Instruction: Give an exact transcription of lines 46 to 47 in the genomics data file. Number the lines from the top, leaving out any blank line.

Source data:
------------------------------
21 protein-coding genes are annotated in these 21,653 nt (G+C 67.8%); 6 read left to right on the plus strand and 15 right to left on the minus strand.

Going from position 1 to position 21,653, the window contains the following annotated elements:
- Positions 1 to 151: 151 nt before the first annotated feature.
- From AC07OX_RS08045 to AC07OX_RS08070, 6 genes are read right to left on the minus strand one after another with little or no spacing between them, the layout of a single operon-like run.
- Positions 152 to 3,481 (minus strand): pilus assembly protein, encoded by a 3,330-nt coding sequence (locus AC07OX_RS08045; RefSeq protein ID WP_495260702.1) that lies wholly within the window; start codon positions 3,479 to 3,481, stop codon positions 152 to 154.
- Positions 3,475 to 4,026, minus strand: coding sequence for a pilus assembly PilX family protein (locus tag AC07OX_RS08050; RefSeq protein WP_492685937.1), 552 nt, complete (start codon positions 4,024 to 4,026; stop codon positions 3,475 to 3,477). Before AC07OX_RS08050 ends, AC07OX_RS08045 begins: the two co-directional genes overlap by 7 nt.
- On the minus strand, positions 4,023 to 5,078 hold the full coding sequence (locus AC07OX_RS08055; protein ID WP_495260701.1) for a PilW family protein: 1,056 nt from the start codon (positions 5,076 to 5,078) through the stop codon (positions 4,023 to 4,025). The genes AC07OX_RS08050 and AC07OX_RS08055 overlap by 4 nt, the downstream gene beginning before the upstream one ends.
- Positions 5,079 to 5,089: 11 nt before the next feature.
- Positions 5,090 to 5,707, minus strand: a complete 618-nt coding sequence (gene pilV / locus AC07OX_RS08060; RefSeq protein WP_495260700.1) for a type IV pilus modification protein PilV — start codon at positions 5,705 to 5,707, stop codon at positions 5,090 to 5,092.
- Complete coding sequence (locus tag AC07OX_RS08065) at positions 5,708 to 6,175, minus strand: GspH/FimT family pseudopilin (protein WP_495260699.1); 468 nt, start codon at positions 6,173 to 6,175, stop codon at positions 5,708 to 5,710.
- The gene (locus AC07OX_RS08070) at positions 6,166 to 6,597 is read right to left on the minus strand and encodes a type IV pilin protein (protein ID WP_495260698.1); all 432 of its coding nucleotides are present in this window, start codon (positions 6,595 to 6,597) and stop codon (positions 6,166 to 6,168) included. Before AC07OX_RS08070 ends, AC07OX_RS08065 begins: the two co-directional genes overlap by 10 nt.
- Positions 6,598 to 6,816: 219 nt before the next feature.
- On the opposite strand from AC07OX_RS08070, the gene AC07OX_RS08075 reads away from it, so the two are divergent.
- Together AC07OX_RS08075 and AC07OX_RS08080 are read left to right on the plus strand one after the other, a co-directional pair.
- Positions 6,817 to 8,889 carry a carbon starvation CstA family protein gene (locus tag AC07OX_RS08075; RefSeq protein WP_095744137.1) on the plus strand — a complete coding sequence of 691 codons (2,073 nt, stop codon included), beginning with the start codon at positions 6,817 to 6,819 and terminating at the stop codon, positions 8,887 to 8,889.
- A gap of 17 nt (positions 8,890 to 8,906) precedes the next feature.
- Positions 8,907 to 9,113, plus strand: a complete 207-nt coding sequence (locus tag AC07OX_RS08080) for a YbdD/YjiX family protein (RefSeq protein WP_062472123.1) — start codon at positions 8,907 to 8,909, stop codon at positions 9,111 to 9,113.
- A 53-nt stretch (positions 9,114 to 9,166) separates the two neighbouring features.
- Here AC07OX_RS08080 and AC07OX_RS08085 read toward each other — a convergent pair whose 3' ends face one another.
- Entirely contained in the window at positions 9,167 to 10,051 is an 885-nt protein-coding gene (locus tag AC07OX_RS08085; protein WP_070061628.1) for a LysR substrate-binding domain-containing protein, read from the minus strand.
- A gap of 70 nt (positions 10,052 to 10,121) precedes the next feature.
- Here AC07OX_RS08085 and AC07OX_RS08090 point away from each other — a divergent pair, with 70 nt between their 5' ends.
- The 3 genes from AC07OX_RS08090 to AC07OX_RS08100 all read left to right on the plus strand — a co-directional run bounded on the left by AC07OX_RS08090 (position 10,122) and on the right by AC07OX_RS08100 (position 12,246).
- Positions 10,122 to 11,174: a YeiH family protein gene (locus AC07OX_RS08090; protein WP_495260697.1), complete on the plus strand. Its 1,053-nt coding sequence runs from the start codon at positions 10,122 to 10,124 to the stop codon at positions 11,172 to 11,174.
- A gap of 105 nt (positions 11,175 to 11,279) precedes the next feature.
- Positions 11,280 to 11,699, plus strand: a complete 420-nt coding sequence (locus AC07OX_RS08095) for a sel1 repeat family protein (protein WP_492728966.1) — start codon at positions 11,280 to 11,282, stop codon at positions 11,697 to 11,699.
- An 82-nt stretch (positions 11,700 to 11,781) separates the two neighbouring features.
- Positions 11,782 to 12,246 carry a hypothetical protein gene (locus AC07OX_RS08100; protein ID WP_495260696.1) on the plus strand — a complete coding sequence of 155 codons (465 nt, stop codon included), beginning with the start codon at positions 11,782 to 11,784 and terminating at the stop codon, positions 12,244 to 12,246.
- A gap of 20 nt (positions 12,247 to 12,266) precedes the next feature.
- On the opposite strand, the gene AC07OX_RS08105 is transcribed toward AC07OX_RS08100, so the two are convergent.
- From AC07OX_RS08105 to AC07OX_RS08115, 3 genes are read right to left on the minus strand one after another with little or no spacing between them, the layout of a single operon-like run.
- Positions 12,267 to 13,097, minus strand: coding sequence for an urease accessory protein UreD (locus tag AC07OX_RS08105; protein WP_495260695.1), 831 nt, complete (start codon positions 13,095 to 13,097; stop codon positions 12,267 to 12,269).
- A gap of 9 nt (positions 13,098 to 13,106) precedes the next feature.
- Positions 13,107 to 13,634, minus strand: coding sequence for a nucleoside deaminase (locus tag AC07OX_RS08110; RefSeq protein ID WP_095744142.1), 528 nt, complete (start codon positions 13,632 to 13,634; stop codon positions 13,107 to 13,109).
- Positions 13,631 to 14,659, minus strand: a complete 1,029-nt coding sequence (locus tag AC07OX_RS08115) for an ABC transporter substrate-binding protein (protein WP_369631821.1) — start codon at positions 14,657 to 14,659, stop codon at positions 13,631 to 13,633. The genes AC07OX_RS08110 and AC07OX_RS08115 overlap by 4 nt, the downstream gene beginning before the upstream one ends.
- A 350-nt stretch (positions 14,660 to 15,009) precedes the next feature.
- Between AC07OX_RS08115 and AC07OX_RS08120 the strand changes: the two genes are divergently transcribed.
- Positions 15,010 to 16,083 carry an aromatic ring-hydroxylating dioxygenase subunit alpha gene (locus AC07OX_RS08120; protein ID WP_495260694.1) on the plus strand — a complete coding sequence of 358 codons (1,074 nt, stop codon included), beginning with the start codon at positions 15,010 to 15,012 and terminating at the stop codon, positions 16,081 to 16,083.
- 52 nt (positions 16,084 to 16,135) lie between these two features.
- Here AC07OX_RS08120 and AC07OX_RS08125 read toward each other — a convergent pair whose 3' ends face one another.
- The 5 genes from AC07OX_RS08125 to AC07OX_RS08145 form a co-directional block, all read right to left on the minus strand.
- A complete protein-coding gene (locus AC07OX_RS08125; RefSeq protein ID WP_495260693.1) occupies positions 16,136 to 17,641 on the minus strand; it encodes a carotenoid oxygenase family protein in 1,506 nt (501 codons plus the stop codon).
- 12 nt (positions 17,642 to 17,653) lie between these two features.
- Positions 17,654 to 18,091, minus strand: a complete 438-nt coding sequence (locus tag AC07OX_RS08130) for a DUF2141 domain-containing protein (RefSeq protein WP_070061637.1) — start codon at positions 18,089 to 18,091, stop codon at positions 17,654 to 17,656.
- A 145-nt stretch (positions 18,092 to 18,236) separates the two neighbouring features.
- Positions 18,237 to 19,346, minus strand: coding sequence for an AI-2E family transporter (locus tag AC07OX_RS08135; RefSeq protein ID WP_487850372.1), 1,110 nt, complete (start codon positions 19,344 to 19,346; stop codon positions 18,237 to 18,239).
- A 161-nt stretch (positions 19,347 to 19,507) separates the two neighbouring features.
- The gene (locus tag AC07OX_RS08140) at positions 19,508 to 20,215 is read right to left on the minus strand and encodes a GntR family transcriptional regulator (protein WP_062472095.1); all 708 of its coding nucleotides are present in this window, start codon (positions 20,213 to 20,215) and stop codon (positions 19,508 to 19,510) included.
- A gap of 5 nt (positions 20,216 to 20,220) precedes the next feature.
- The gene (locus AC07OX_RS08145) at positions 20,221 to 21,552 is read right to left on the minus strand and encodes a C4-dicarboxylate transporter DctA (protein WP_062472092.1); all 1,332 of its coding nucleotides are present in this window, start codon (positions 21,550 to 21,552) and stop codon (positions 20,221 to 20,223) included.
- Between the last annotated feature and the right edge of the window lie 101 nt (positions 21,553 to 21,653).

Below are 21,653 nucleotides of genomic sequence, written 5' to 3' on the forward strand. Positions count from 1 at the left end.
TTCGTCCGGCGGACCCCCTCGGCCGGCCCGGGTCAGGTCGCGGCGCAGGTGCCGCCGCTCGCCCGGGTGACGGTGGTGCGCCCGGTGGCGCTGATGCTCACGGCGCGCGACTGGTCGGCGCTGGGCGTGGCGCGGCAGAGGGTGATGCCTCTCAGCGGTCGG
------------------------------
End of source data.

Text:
- Positions 18,237 to 19,346, minus strand: coding sequence for an AI-2E family transporter (locus tag AC07OX_RS08135; RefSeq protein ID WP_487850372.1), 1,110 nt, complete (start codon positions 19,344 to 19,346; stop codon positions 18,237 to 18,239).
- A 161-nt stretch (positions 19,347 to 19,507) separates the two neighbouring features.